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Philadelphia Halloween: History goes boo!


By Erin Edinger-Turoff, Inquirer Staff Writer
POSTED: October 25, 2014

Sean Kelley thinks roller coasters and haunted houses have a lot in common.

"[They] share the appeal of being something that seems really dangerous, but at the same time you know you're safe," says Kelley, senior vice president and director of public programming at Eastern State Penitentiary. "Haunted houses are like that in that you feel like you're going in somewhere you shouldn't be."

This Halloween, spooky thrills aren't contained within four walls. Festivities throughout Philadelphia cater to the whole family, from date night-worthy scares and beer-boosted tours to kid-friendly excursions. Philadelphia's secret ingredient: a dash of historical horror to flavor the diverse spread of events, catering to the public hunger for fright. Since its colonial beginnings, the city has been stockpiling spooky stories, and they're unearthed in droves this October. As Kelley observes: "Ghost stories and things that are old are almost always together."

This Halloween, your event of choice might just offer a sprinkling of history.

Terror Behind the Walls

Eastern State Penitentiary prides itself on being America's most historic prison, but "Terror Behind the Walls" is anything but a dry lecture on outdated incarceration policies. The prison transforms into a six-part horror extravaganza, including an optional interactive experience for guests at no additional charge.

By donning a "tracking device" - a glow necklace - terror fans notify the actors that they can be touched. Visitors who are "lucky - or unlucky," as Kelley puts it, will be grabbed by a zombie and forced through alternate routes, from tunnels to slides. The six portions of the terror tour are the overgrown labyrinth of Detritus, the pitch-black Night Watch, a prison hospital section Infirmary, Lockdown in the historic Cellblock 12, frightening 3-D illusions of the Experiment, and this year's newly unveiled Machine Shop.

A VIP experience is available through the "Fright and Bite," which enables diners at nearby restaurants to obtain a quick pass to Terror Behind the Walls through a dinner package of varying prices.


Eastern State Penitentiary, 22d Street and Fairmount Avenue, Friday to Sunday, and Tuesday to Nov. 2, 6:30 and 7 p.m. Admission: $19-$39. Information: 215-236-3300, easternstate.org/halloween.

Boo at the Zoo

The Philadelphia Zoo's "Boo at the Zoo" brings families together for a significantly less scary but interactive and informational multiday event. Musical groups perform kid-friendly tunes and costume parades take place at noon each day. Costumed guests can watch the decadelong tradition of Beast Feast, which provides pumpkins for animals to both eat and play with. The zoo's four new lion cubs will "add an extra bit of fun," says Laura Houston, the zoo's director of school, public, and youth programs.

Exhibits include the Halloween-themed extinction graveyard, where children learn the historical reasons for animal species' demise - part of the zoo's effort to "help people connect to wildlife and connect to how they can make a difference," Houston says. A Deforestation Free Palm Oil Zone will provide candy created without destruction of habitats. Guests can send companies an e-card encouraging them to take a pledge to protect environments.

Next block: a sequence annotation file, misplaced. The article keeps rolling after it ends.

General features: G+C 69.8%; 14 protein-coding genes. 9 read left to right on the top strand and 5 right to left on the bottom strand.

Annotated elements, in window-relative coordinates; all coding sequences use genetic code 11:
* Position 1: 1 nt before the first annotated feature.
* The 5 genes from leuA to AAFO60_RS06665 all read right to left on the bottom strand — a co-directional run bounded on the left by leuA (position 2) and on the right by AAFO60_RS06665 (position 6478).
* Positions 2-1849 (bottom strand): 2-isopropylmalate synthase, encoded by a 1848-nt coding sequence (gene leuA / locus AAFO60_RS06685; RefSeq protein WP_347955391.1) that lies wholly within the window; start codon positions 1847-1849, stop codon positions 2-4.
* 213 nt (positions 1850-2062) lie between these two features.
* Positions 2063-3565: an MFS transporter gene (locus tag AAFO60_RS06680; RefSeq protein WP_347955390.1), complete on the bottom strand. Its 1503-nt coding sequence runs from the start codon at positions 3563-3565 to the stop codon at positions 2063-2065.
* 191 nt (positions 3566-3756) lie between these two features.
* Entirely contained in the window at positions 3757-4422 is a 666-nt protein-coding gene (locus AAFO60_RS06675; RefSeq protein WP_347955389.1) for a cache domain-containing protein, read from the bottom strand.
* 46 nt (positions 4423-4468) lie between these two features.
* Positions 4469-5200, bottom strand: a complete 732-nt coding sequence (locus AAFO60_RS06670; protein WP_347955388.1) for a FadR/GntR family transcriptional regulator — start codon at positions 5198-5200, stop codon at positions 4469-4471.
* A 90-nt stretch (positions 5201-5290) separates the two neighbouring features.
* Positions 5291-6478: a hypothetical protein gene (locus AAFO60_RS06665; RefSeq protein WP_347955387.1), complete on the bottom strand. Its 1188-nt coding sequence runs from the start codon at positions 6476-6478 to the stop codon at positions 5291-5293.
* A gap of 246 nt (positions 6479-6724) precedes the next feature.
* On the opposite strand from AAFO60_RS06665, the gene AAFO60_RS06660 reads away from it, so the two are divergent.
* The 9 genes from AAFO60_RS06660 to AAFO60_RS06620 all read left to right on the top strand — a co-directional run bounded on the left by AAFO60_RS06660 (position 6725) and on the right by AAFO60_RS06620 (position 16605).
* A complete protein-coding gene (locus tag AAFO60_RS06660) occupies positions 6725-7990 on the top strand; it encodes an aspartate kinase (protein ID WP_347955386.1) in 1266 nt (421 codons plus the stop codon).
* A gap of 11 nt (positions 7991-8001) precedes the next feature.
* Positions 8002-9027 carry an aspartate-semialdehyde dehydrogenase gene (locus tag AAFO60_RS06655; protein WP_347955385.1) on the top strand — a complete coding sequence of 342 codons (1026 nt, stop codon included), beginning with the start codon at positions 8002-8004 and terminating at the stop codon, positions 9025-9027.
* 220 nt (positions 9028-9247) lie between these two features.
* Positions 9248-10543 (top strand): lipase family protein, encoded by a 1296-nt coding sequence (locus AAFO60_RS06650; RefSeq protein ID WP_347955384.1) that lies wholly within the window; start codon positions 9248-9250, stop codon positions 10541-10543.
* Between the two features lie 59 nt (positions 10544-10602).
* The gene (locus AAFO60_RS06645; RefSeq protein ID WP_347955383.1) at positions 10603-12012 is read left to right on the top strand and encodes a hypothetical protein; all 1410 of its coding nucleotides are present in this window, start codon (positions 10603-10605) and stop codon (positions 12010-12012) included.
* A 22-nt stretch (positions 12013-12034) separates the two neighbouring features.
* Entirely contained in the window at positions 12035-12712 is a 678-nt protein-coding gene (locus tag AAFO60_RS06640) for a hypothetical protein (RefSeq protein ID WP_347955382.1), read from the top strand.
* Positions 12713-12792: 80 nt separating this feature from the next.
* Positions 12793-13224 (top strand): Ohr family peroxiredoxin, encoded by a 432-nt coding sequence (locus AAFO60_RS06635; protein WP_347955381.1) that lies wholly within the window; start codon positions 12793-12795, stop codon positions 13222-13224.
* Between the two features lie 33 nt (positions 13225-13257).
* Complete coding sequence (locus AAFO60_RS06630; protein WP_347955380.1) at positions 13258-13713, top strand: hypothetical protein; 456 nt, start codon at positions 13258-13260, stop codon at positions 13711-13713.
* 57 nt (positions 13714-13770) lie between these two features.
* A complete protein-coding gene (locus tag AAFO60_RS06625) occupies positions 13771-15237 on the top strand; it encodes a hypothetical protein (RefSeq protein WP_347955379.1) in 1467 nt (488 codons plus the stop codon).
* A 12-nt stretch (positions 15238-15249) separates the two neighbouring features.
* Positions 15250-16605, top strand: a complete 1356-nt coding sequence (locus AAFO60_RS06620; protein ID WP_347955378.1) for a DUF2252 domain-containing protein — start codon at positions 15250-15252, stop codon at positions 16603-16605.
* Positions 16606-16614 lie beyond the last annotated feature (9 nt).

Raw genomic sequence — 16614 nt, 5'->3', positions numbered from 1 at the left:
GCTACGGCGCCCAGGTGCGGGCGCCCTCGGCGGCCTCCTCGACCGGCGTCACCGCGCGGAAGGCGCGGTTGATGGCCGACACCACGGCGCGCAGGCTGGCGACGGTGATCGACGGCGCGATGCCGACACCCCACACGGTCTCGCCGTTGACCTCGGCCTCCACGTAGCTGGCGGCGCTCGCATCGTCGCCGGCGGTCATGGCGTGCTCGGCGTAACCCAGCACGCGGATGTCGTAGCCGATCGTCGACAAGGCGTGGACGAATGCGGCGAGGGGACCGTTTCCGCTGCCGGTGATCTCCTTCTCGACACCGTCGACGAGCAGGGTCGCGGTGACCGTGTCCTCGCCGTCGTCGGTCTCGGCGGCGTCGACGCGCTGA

The Philadelphia Zoo, 3400 W. Girard Ave., Saturday and Sunday, 10 a.m. to 4 p.m., Adults $20; children 2-11 $18, members and under 2 free.

Information: www.philadelphiazoo.org .

Grim Philly Ghost Ship Terror Cruise

Grim Philly works year-round to bring spooky history to life with walking and boating tours, but they amp up the fright factor this time of year. The adult-themed tours include the Vampires, Sex and Ghost Tour; the Cemetery, Serial Killers, Blood and Beer Tour; an Oktoberfest Halloween Haunted Tavern Tour; and a Ghost Ship Terror Cruise: Pirates and the Jersey Devil, which delivers creepy historical lore by boat.

Joe Wojie, director of Grim Philly and a Rider University history professor, started the cruise along the Delaware River by partnering with Patriot Harbor Lines. With a bar on board, over-21 cruisers can drink to historic legends, including the famed Jersey Devil who terrorized the riverfront and the pirate Blackbeard, who supposedly built a secret tunnel to access a girlfriend's Philadelphia home. Capt. Walt Bohn with Patriot Harbor Lines offers insight into eerily rusting ships like the USS Olympia, which he said have scared visitors with ghost sightings.

 


Grim Philly, Friday at 5 and 7 p.m.; Saturday and Oct. 31 at 7 and 9 p.m. 599 Market St.

Admission: $9.99-$59.99

Information: 856-829-3100, www.grimphilly.com/tours

Goblins in the Garden

Camden Children's Garden will transform its four-acre waterfront park into a Halloween-themed outdoor adventure, but guest services manager Andrew Adams says the educational component of its mission statement as an "environmental and educational organization" still comes into play. Craft stations and fortune telling will help children learn and participate in the Latin American celebration of Dia de los Muertos. Guests can also get up close and personal and touch some of the visiting creepy crawler creatures.

A crowd favorite is often the Halloween parade through the gardens of the park, Adams says. Kids receive candy from employees wearing costumes that correspond to the sections of Camden Children's Garden, such as the dinosaur and Alice in Wonderland gardens.


Camden Children's Garden, 3 Riverside Drive, Camden Waterfront. Friday and Saturday, 1-4 p.m. Admission: $6, free 2 and under.

Information: 856-365-8733, www.camdenchildrensgarden.org.

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